“As a Town Meeting member, I’m here to represent citizens, people who own property, and people who have the income from a Verizon (tower) … and we should not be competing with our constituents” especially since the town has the power to make law that “tilts the competition in favor of Belmont,” he said.
As for transparency in the review process, McLaughlin stated he “doesn’t care what goes on in your attic or your building, and you shouldn’t care what goes on in my attic,” to the applause of the meeting.
He added that a Special Permit should only be used when there is a countervailing public good that outweighs it, ” but I don’t see it.”
“There is one good reason for a Special Permit process, and that’s because it’s great for lawyers,” said McLaughlin, a long-time attorney.
Those members for the article approved of adding more opinions and transparency from telecommunication firms in the process. Steven Pinkerton. Precinct 7, who “had no dog in this fight,” said the added dialogue among neighbors before the Zoning Board Appeals “and not on the street” would result in the installation of much-needed cell coverage “just more carefully designed.”
Helen Golding, Precinct 1, believed the article was a “Trojan Horse” where issues of how the equipment would be used and maintained were “hiding” the opponents health concerns that is prohibited by federal law.
“This is just subterfuge. I feel as if the applicants have not been transparent,” said Golding.
Melissa Irion, Precinct 8, who complained that “I can’t get a decent cell phone call” on Dean Street, said the article was just another “unfair measure against business and development in town. Better service makes us a more desirable town.”
Ellen Schreiber, Precinct 8, said the introduction of the Special Permit process will not be “simple or quick” as advertised by proponents, especially if there is considerable opposition to the tower.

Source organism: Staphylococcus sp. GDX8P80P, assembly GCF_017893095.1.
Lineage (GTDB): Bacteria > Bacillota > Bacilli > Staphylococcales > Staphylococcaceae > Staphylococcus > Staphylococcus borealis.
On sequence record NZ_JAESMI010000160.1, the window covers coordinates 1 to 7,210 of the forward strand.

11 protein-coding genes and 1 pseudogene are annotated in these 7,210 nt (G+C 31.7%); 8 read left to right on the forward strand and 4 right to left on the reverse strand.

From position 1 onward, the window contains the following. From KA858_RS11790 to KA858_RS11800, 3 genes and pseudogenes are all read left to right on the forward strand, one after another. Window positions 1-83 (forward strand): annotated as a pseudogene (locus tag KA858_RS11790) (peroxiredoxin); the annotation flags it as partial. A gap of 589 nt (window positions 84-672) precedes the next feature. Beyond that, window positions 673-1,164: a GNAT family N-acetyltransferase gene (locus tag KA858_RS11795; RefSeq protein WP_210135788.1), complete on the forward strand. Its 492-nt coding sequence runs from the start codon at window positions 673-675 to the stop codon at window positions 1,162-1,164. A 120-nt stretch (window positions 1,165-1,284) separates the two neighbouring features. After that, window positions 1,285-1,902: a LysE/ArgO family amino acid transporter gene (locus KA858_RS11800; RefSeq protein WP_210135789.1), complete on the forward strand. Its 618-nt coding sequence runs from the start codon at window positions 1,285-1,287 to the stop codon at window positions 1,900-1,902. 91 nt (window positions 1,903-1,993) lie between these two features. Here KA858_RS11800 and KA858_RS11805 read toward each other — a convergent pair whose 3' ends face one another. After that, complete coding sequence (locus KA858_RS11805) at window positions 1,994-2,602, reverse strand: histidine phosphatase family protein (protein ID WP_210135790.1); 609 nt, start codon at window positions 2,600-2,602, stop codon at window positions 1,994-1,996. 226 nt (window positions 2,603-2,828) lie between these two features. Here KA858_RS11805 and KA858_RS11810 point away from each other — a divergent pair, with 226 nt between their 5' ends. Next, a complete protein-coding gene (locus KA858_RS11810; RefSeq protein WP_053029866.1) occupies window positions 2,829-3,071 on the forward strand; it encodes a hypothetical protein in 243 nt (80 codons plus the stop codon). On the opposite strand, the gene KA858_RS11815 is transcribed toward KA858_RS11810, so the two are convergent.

Schreiber added that spotty cell reception in Belmont Center and the Winn Brook neighborhood was a public safety issue. She pointed to data that found that two of every five calls to Belmont 911 comes from a cell phone, a trend that is only growing.
“If you can’t call 911 and 41 percent who call 911 uses a cell phone … that is a public safety issue,” she said.
There were only two attempts to tread on possible health worries, each time to the consternation of the assembled members. Selectmen Vice Chair Sami Baghdady, who along with Jim Williams voted for “favorable action” on the article, explained his vote by saying that regardless of what the scientific or medical studies may say, “wireless telecommunication facilities or cellular antennas do incite public concern and panic” if placed in a residential neighborhood.
“Imagine having a cellular antenna in close proximity to where your children sleep or where your children play,” said Baghdady before the meeting exploded in jeering and catcalls as Widmer said the comments were “beyond the scope.” Baghdady concluded that he sought “meaningful dialogue” to “mediate concerns” that residents do not have within the design and site review process.
Dr. Martin Steffen of School Street and Boson Univeristy Medical Center – who was providing the petitioners with scientific insight and expertise – called an earlier assertion that cell towers produced 50 watts of energy (compared to a light bulb) “a real red herring” as it was not from radiofrequency radiation. He then submitted that such radiation “creates health effects” an assertion left unexplained as Widmer ruled that line of inquiry “out of order.”
When the vote was flashed on the screen, the margin surprised members since the petition had signees from each of Belmont’s eight precincts.
After the meeting, Herosian told the Belmontonian that it appeared to him that there were “more personal issues [expressed by Town Meeting Members] verses really clear efforts to improve the way the town manages its utilities and manages its neighborhoods.”
Herosain said the crux of the issue is not the short term use of a cell phone to make a call; it’s the long-term, 24/7 exposures are not part of the current FCC criteria.”